• The official recommendations are to avoid it in pregnant women (very often used nevertheless in the nausea of ​​pregnancy)
    • According to the EMA, there appears to be no malformative or foeto/neonatal toxicity of ginger root, animal studies are insufficient with respect to reproductive toxicity, so as a precautionary measure it is best to avoid use during pregnancy and lactation [2]
  • Non-toxic, non-mutagenic, safe in pregnancy according to Iranian studies [64]
  • Avoid in case of cholelithiasis
  • Recommended in case of adverse effects of conventional anti-nausea [65]
  • Pharmacokinetic interactions:
    • Moderate induction of CYP 3A4, 2C19, 2D6, 1A2, and P-gP
    • Few drug interactions [66]
  • Pharmacodynamic interactions:
    • Potential interactions with anticoagulants (risk of bleeding due to inhibition of platelet aggregation) [67] , [68]
    • Inhibition of platelet aggregation by inhibition of thromboxane synthase ( in vitro ) [69]
      • Nevertheless, ginger did not exert an antithrombotic effect on humans in vivo during a study where 18 healthy subjects consumed 15 g of raw ginger root, 40 g of cooked ginger or a placebo daily for three times two weeks [70]
      • On the other hand, in another study, ginger acts as an inhibitor of platelet aggregation, but only in subjects who consumed 100 g of butter for 7 days [71].
    • Risk of interactions with warfarin [72]
    • Inhibition of the effect of ranitidine due to mucoadhesive properties of Curcuma longa and curcumin extracts [73]
  • Essential oil :
    • Possible allergic-type sensitization
    • Skin irritation (dermocaustic) possible from pure essential oil
  • Ginger is used in the composition of Soshiho-tang, a preparation of traditional Chinese or Japanese medicine plants with good tolerance (with Bupleurum falcatum , Pinellia ternate , Scutellaria baicalensis , Zizyphus jujuba , Panax ginseng , Glycyrrhiza uralensis , Zingiber officinale ) [74 ]


Bibliographic references


  1. Go↑ Anne Bootin. Ginger: from its ancestral use to a promising future. Thesis in pharmaceutical sciences. Nancy. 2017. ⟨hal-01932085⟩
  2. Go to :2,0 et 2,1 Community herbal monograph on Zingiber officinale Roscoe, rhizoma. Committee on Herbal Medicinal Products (HMPC) 27 March 2012. EMA/HMPC/749154/2010 texte intégral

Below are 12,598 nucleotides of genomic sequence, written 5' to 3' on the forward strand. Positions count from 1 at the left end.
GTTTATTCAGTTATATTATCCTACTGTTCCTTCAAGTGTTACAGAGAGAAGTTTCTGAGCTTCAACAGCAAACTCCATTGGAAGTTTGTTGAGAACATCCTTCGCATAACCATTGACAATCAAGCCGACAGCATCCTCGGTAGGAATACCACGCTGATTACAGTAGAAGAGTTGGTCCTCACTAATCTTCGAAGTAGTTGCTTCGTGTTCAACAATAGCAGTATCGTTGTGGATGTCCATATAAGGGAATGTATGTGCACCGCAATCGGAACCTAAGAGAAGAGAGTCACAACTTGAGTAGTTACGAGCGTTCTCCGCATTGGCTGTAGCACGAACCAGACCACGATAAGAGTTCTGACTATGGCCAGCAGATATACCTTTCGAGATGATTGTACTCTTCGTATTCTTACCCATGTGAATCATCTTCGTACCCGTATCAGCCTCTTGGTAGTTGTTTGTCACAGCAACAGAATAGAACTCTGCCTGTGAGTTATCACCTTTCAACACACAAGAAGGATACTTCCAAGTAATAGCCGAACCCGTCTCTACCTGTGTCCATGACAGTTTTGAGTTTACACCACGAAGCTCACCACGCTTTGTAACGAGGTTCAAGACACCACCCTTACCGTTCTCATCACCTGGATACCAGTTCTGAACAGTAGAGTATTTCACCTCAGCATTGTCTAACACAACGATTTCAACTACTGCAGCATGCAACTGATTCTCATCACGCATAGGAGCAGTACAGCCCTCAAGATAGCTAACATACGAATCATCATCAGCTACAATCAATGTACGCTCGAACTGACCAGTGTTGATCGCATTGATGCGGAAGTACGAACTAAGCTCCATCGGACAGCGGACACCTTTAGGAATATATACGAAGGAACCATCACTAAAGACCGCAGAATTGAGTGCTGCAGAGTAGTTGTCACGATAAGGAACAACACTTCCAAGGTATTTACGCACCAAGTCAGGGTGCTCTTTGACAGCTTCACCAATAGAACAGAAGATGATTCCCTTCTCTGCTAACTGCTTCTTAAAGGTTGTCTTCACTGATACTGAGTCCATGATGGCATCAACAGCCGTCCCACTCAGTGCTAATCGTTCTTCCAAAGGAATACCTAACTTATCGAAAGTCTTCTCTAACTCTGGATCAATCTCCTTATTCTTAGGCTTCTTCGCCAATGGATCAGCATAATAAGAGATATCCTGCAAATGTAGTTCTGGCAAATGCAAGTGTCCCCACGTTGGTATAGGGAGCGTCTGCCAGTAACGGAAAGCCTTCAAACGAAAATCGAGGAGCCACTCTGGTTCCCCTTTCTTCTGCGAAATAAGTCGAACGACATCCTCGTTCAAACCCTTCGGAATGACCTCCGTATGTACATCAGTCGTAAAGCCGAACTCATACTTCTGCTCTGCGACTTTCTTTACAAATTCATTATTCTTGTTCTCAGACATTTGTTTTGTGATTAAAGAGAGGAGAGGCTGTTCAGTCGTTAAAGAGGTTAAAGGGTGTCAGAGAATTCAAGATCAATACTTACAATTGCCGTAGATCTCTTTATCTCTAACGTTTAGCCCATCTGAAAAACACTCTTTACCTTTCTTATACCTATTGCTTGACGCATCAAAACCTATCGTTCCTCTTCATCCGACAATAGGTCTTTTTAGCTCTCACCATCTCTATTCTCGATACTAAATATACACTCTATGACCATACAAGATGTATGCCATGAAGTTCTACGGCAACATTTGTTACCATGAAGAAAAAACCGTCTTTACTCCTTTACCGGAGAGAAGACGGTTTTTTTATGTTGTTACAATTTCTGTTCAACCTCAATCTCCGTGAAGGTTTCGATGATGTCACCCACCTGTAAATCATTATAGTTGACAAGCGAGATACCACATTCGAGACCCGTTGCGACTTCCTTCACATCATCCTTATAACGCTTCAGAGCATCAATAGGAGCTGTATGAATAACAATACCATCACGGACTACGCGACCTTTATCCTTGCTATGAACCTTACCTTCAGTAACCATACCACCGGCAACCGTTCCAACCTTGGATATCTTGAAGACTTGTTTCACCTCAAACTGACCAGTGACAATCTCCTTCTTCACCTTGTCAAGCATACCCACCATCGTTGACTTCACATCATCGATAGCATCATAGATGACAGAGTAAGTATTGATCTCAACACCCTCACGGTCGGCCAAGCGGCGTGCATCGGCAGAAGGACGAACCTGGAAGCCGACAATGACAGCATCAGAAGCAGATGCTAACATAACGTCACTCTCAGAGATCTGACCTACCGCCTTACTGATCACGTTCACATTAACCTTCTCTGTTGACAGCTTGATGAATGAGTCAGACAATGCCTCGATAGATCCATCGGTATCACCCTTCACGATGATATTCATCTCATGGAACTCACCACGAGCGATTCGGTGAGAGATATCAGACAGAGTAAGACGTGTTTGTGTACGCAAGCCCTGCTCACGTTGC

3. Go↑ Tao Y, Li W, Liang W, Van Breemen RB. Identification and quantification of gingerols and related compounds in ginger dietary supplements using high-performance liquid chromatography-tandem mass spectrometry. J Agric Food Chem. 2009 Nov 11;57(21):10014-21. doi: 10.1021/jf9020224. PMID 19817455
  4. Go↑ O'Hara, M., Kiefer, D., Farrell, K., & Kemper, K. (1998). A review of 12 commonly used medicinal herbs. Archives of family medicine, 7(6), 523–536. https://doi.org/10.1001/archfami.7.6.523. PMID 9821826
  5. Go↑ Ahmed, S., Hasan, M. M., Ahmed, S. W., Mahmood, Z. A., Azhar, I., & Habtemariam, S. (2013). Anti-emetic effects of bioactive natural products. Phytopharmacology, 4(2), 390-433.
  6. Go↑ Xia, L., Xian, Y., Feng, X., Cheng, Q., Chen, S., Li, Y., ... & Nie, K. (2020). The Antiemetic Effect of Xiao-Ban-Xia-Tang Formula is Associated With Regulating CaM/CaMKII/ERK1/2 Signaling Pathway in Cisplatin and 1-phenylbiguanide Hydrochloride Induced Rat Pica Models.
  7. Go↑ Tian, L., Qian, W., Qian, Q., Zhang, W., & Cai, X. (2020). Gingerol inhibits cisplatin-induced acute and delayed emesis in rats and minks by regulating the central and peripheral 5-HT, SP, and DA systems. Journal of natural medicines, 74(2), 353-370.
  8. Go↑ Ernst E, Pittler MH. Efficacy of ginger for nausea and vomiting: a systematic review of randomized clinical trials. Br J Anaesth. 2000 Mar;84(3):367-71. PMID 10793599 texte intégral
  9. Go↑ S.S Sharma, V Kochupillai, S.K Gupta, S.D Seth, Y.K Gupta. Antiemetic efficacy of ginger (Zingiber officinale) against cisplatin-induced emesis in dogs. Journal of Ethnopharmacology, Volume 57, Issue 2, July 1997, Pages 93-96 PMID 9254112
  10. Go↑ M. Khushtar, V. Kumar, K. Javed, and Uma Bhandari. Protective Effect of Ginger oil on Aspirin and Pylorus Ligation-Induced Gastric Ulcer model in Rats. Indian J Pharm Sci. 2009 Sep–Oct; 71(5): 554–558. PMID 20502577